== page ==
i rose just past five thirty, showered and spent a ridiculous amount of time before the mirror trying to master the shirt tucking trick. (i am a compulsive non-tucker; the tucking, more than anything, attests to the gravity of this day’s events.)
following another gorgeous spread of breakfast that i was too nervous to eat, i wheezed up four flights of stairs to grab my bag for our 7:30 am pick-up.
now, most days i’m hardly one to blink twice at a creative interpretation of time, as i too hail from a land of 7:30 means we may or may not be there by 9. this day, however, was not most days. i was more than a little anxious coming up on 8am with nary a driver in sight, but fortunately they popped up just a few minutes later, and we dieseled off for the holt office.
once there we were all-too-briefly primed for court (aka, don’t give your passports directly to the judge; no answer is wrong), then given our mile high binders of paperwork—all the documents relevant to our case, painstakingly gathered, authenticated, translated over the past twenty months. the collaborative grit and labor carrying us to this court hearing was astounding.
we piled back into the van, wove through town, the internal butterflies morphing into starlings and then belugas. soon we were tempting claustrophobia in an elevator that opened on the third floor of the court building and the hardest hour of the trip.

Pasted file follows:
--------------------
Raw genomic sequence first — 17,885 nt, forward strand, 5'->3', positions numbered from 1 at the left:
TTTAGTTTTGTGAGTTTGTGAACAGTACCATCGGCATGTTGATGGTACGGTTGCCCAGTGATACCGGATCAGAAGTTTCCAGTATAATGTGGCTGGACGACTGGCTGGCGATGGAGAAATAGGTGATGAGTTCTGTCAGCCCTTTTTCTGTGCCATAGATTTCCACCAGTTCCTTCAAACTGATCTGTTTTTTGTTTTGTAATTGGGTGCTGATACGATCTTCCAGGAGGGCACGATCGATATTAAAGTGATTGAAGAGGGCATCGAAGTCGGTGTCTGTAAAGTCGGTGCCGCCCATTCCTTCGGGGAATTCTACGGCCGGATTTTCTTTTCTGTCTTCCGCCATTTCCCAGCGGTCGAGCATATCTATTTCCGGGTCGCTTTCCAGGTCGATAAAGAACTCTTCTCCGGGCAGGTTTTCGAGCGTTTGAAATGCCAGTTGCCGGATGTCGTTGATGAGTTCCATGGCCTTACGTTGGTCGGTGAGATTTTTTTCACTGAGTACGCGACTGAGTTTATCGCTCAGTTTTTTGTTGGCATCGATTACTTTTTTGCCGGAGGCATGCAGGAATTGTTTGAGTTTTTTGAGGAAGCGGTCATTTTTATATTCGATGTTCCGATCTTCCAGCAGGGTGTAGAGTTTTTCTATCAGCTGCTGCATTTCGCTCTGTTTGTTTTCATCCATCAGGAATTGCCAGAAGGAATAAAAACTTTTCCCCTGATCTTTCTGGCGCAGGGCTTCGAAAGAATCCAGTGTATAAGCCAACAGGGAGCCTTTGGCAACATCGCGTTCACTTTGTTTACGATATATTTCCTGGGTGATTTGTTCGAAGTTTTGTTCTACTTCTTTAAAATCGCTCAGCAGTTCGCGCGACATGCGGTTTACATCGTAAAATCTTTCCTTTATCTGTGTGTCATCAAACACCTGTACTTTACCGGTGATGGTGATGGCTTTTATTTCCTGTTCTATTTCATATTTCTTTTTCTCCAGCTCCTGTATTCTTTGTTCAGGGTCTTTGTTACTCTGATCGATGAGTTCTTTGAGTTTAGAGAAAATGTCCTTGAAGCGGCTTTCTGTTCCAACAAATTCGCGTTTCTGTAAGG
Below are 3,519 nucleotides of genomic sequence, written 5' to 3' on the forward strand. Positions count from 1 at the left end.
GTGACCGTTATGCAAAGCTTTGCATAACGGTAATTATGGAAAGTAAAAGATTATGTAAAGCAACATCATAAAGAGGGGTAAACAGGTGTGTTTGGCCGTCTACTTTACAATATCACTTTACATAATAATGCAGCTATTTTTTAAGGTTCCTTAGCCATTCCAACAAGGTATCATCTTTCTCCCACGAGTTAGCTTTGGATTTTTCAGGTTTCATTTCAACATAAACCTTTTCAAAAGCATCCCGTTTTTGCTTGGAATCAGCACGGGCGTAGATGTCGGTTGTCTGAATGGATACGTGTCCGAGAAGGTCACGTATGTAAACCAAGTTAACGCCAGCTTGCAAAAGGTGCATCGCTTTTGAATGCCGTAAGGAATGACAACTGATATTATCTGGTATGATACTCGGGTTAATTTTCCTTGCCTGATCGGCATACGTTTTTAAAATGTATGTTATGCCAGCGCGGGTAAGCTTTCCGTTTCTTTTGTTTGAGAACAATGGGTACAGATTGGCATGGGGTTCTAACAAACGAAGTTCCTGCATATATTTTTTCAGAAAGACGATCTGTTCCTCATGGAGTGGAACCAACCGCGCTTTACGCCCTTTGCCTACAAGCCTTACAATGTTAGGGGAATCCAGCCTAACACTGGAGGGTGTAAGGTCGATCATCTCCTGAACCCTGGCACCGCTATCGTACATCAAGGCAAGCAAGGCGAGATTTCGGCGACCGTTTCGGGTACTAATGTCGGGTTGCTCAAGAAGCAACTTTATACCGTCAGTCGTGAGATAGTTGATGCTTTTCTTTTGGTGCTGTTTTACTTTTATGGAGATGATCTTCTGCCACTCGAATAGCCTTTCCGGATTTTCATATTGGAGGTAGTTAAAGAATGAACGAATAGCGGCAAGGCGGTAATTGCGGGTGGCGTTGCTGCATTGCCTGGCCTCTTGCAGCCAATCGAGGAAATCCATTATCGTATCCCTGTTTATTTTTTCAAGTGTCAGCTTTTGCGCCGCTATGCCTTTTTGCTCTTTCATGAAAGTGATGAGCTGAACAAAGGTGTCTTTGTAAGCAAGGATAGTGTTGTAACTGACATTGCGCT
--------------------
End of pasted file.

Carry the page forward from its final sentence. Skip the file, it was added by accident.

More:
anything i say here will be insufficient, but i need to at least restate the obvious: adoption is rife with antitheses. you have, on the one hand, a family awash with the miracle of a child soon in our home. and yet the very fact that this child needs a second family is steeped in loss.
after twelve successive eternities of waiting, our jittery contingent of families (plus exceptionally calm lawyer) was called into the court chamber. the judge addressed us together, asking questions that we answered as a group. i loved sitting next to mike--he answered with gusto, his heart huge and pinned to his sleeve.
the hearing spanned less than five minutes; three of us were told that all of our paperwork had arrived, while one family was given a second court date. the range of emotion was brutal.
the rest of the day was injera and coffee roasting, wandering streetside shops, repacking and showers, a final group barbecue (in a word: amazing) in the guest house hut. then the twenty-eight hours of van-plane-plane-plane-car rides home.
we pulled in to a house in full swing, todd’s mom managing homework and laundry and dinner with aplomb. i was spent, wrung dry of emotion, in desperate need of a shower and two days of sleep, and itching to turn around and do it all again.